Having studied civil engineering, had managed a division of the Lehigh Coal and Navigation Company locating and surveying railroad.  in 1871, he had been elected to the office of associate judge and in 1872 he was named to the board of a start up railroad in Utah with Netties father, Hiram S Jacobs.  I’ll get to more of that later.  For now, it enough to say he was a wealthy man in Mauch Chunk (below) with a family (Caroline, Edward B, Mary D, Kate B and John)  that seems quite “pleasant” and “agreeable” in the words of Nettie.
I am looking forward to starting the trip.

The Journal of 1872 May 2-5

Journal of 1872 (April 30th to Oct 25) continued…

May 2nd Woke up feeling very sick didn’t get up very early.  In the afternoon I felt better.  Mortie asked me if I didn’t feel like walking I told him I did.  We took a very pleasant walk on “Clinton Avenue” which is the “Fifth Avenue” of Brooklyn.  Spent a very pleasant evening.

May 3rd I thought I would go to Flushing so Mortie went out and found which way to go and we started about nine oclock.  Took the car on “Myrtle Avenue” and rode to Green Point took another car for Hunters Point.  Mortie took a boat (34 St Ferry) for N. Y. city and I took the steam cars for Flushing.  It was eleven oclock when I got there went in at Main Street walked up to Mr Corwin found them well and very much surprised to see me.  Mamie and I took a walk.  In the evening Emory Bridge.  Al Romer and Bennie Cox came up and Mamie went over after Bill Roe and we had a pleasant time.

May 4th (Sunday) We didn’t go to church in the morning I wrote letters home.  In the afternoon Mr Corwin got a horse and carriage and we went and took a ride.  Flushing has improved very much a great many new buildings also a new Main St depot In the evening we went to the Methodist Church saw a great many old Friend.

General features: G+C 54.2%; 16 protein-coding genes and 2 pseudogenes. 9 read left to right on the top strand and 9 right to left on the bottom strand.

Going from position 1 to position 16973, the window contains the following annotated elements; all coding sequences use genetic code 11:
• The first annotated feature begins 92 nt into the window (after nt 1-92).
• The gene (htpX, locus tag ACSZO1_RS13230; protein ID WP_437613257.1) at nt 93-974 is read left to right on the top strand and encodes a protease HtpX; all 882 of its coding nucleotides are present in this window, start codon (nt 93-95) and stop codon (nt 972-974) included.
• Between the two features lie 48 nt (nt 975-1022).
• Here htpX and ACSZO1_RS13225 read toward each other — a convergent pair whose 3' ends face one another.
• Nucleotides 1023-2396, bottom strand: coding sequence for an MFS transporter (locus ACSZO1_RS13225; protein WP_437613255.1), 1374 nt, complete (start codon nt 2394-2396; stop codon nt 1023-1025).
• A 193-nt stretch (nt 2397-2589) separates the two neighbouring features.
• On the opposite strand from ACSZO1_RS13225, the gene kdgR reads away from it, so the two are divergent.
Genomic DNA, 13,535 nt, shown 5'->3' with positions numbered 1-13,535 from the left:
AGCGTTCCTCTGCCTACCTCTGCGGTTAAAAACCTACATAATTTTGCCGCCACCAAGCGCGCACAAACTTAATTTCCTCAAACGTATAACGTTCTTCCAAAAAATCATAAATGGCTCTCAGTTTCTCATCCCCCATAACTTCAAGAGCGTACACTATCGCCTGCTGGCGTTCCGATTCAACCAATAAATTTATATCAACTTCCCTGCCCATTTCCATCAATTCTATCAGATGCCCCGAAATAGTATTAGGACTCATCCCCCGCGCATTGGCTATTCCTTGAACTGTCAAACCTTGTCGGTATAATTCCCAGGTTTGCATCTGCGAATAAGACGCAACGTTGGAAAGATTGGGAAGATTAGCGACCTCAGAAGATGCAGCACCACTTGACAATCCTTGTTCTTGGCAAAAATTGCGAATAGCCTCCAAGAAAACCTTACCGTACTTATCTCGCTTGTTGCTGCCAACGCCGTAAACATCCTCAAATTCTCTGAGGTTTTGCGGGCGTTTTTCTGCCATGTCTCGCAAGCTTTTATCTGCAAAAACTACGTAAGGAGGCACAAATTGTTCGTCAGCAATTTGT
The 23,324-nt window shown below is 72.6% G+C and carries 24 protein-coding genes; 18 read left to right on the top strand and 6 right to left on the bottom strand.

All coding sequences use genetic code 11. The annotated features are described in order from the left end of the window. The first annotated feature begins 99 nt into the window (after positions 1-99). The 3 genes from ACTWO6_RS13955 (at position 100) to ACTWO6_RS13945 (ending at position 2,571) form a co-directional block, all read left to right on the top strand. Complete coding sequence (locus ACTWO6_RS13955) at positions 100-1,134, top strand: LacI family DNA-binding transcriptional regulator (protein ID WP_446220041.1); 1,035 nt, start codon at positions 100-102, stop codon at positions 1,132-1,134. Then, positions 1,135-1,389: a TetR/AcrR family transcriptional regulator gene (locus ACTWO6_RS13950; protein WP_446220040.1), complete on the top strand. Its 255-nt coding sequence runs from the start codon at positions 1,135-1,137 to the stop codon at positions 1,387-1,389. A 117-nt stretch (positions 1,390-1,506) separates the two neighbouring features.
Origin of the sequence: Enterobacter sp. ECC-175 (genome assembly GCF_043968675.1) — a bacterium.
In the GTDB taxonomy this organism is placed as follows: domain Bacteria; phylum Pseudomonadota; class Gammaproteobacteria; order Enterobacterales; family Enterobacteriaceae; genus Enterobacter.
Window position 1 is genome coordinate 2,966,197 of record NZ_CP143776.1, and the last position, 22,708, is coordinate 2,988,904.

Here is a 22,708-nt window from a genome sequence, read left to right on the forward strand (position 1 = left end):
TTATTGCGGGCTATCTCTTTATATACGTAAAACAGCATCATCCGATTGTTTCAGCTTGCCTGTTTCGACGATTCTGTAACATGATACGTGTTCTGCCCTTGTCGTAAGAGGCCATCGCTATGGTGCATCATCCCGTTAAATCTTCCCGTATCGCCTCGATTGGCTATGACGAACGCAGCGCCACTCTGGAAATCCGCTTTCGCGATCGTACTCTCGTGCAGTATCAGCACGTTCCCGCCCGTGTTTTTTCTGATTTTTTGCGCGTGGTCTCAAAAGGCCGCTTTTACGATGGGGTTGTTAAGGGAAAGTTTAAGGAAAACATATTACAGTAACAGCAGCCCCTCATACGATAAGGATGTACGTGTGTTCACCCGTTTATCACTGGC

May 5th Mamie and I took a walk in the forenoon at three oclock I took the cars for “Hunters Point” then took the street car for “Green Point” from there to “Adelphia Street” (Brooklyn).  Arrived at Mr Dodges all safe found a telegram from Mr Leisenring requesting me to come on to Philadelphia and call for him at the Continental Hotel.  So I packed my trunk had everything ready for to start the next morning went to bed early.


I get the sense that the author has lived in New York in past few years.  I have not been able to definitively say who Mortie is, but he may well be Morton H Dodge who is listed on the “Gentlemens List” of people with a letter waiting for them at the postoffice on July 30th 1869.  There are a number Dodges living on Adelphi Street around this time but the age doesn’t really fit.  The one Mortimer would have been about 15 years old.  Others were named Miles and lived at 259 and then 315 Adelphi Street.  The Dodges don’t continue with our story, so I will leave them alone now.